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Acta Anaesthesiol Belg. 1995;46(3-4):133-40.

One week treatment with cimetidine does not attenuate the cortisol response to a short corticotropin test in stable intensive care patients: a prospective, randomized, and controlled study.

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1
Intensive Care Department, Academic Hospital, Vrije Universiteit Brussel, Belgium.

Abstract

Cimetidine is commonly used for stress ulcer prophylaxis in intensive care patients. Cimetidine contains an imidazole structure. Similar drugs have been shown to inhibit steroid synthesis by blocking cytochrome P450-dependent reactions in the adrenal cortex. It is suggested that bolus injections of cimetidine suppress the normal corticosteroid production. This might be deleterious since a decreased cortisol response seems to be associated with increased mortality during chronic severe stress. We therefore performed a prospective, randomized, and controlled study to assess the effect of a short-term continuous infusion of either cimetidine or ranitidine, a non-imidazole H2-pantagonist, upon cortisol secretion in a cohort of hemodynamically stable intensive care patients. Twenty patients were consecutively enrolled following determined inclusion criteria and divided in three treatment groups: 6 controls, 7 cimetidine- and 7 ranitidinetreated subjects. Both cimetidine (1200 mg) and ranitidine (200 mg) were administered by infusion pump over 24 hrs. A short corticotropin test was done within 24 hrs after admission (d0) and repeated 7 days thereafter (d7). On both occasions, plasma cortisol was measured immediately before the test and 30 min afterwards. The three treatment groups presented a normal cortisol response at d0 and d7. Peak cortisol levels after stimulation did not show any significant difference for both the cimetidine and the ranitidine group, either at d0 or at d7. Moreover, this response at d0 and d7 was also not significantly different from the one observed in the controls. From this study we can conclude that one week treatment with conventional intravenous doses of cimetidine does not induce significant alterations of the cortisol response in hemodynamically stable ICU patients.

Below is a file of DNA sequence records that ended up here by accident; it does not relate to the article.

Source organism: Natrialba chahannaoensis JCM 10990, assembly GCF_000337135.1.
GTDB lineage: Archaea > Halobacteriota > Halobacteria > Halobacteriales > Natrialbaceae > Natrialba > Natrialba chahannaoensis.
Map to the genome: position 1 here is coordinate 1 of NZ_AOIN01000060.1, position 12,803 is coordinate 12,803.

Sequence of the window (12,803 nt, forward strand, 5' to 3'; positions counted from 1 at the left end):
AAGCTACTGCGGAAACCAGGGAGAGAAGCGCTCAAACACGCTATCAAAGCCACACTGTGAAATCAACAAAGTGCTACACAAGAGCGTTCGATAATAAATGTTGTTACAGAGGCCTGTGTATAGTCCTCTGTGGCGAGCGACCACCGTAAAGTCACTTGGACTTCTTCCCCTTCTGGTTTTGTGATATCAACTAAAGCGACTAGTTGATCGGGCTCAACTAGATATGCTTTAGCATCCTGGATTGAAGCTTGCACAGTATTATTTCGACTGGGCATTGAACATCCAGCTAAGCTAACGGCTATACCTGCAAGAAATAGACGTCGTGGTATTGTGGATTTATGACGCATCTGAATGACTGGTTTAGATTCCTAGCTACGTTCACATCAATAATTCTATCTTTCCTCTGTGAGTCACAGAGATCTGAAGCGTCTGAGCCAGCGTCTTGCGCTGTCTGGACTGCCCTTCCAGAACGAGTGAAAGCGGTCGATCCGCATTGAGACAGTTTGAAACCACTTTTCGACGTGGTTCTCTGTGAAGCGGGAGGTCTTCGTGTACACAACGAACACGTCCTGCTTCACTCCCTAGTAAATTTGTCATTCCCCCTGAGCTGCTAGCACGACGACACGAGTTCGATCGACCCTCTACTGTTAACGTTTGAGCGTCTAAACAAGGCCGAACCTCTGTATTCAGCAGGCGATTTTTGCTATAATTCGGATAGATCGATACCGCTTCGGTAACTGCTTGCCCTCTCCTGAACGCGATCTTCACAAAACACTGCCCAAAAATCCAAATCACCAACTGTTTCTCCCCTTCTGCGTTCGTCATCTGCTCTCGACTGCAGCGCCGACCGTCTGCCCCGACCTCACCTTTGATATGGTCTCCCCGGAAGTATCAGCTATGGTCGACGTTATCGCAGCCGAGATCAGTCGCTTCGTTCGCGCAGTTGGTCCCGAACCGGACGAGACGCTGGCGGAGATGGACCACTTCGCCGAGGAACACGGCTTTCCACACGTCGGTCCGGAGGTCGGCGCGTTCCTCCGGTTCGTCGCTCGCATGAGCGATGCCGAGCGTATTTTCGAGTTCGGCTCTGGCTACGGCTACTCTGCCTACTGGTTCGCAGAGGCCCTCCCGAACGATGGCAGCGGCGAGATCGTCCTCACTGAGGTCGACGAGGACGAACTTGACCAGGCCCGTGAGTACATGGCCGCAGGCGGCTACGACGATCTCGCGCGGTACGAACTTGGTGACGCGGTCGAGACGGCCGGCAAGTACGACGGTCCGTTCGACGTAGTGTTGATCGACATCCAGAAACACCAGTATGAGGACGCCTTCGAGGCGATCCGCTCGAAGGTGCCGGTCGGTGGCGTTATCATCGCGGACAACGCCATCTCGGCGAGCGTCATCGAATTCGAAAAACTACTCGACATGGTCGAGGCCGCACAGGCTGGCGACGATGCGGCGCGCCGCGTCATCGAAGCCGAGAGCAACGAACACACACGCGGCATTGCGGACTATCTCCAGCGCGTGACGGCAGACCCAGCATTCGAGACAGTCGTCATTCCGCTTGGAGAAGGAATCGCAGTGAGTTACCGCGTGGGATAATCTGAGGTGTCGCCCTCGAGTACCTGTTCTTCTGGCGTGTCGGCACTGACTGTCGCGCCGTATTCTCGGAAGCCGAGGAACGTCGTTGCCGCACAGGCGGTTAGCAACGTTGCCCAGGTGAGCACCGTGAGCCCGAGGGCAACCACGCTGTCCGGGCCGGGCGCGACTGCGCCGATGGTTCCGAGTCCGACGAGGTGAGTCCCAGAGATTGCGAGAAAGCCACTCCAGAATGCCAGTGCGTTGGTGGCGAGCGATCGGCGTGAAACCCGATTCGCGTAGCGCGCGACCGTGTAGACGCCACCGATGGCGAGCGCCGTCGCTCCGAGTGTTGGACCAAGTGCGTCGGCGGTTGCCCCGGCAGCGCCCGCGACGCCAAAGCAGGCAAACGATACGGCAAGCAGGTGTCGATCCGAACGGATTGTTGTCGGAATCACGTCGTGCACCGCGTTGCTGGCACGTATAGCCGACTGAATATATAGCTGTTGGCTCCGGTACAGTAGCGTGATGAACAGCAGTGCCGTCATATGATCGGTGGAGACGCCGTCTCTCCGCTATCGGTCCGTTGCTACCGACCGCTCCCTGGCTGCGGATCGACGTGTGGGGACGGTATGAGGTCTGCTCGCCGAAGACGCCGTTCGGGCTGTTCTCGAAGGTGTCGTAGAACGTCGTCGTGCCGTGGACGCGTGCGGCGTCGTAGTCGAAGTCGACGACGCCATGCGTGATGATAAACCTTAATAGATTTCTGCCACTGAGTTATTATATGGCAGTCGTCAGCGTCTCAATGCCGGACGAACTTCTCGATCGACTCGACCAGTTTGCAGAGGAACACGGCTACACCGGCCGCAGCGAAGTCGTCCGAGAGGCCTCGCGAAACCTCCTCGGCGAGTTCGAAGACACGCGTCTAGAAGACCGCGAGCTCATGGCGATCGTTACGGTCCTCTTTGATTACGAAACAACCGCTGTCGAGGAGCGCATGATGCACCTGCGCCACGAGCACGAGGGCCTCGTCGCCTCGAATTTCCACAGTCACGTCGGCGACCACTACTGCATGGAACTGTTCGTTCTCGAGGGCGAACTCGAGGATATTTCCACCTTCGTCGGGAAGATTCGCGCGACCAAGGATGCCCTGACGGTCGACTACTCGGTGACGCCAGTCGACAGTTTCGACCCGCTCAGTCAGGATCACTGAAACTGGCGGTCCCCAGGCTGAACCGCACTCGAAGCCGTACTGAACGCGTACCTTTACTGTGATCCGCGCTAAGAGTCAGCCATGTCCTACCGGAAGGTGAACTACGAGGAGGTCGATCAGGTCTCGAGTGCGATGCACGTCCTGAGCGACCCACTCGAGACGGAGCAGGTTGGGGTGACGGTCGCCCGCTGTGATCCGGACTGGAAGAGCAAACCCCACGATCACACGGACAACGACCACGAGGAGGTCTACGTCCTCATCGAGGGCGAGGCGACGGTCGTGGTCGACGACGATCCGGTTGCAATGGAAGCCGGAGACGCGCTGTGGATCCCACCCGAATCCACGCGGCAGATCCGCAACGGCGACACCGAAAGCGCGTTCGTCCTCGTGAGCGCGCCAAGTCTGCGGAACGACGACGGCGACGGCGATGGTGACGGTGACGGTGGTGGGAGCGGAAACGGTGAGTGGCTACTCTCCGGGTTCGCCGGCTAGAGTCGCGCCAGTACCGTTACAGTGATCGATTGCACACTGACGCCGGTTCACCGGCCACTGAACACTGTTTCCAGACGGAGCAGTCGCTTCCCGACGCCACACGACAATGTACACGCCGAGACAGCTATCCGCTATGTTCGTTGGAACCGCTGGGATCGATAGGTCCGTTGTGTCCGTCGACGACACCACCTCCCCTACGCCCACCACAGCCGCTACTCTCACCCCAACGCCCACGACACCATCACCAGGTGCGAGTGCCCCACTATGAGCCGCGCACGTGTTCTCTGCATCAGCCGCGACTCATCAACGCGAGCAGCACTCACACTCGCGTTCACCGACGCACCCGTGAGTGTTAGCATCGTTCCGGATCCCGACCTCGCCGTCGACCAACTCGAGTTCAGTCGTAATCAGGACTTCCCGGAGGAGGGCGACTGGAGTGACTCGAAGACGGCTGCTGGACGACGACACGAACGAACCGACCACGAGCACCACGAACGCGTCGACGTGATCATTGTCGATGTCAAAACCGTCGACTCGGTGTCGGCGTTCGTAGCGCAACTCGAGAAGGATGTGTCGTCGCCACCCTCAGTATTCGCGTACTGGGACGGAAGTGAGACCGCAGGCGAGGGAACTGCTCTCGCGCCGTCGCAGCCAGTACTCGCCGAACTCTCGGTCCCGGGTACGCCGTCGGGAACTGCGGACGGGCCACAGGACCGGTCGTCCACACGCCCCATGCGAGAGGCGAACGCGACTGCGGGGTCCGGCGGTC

PMID:
8669219
[Indexed for MEDLINE]

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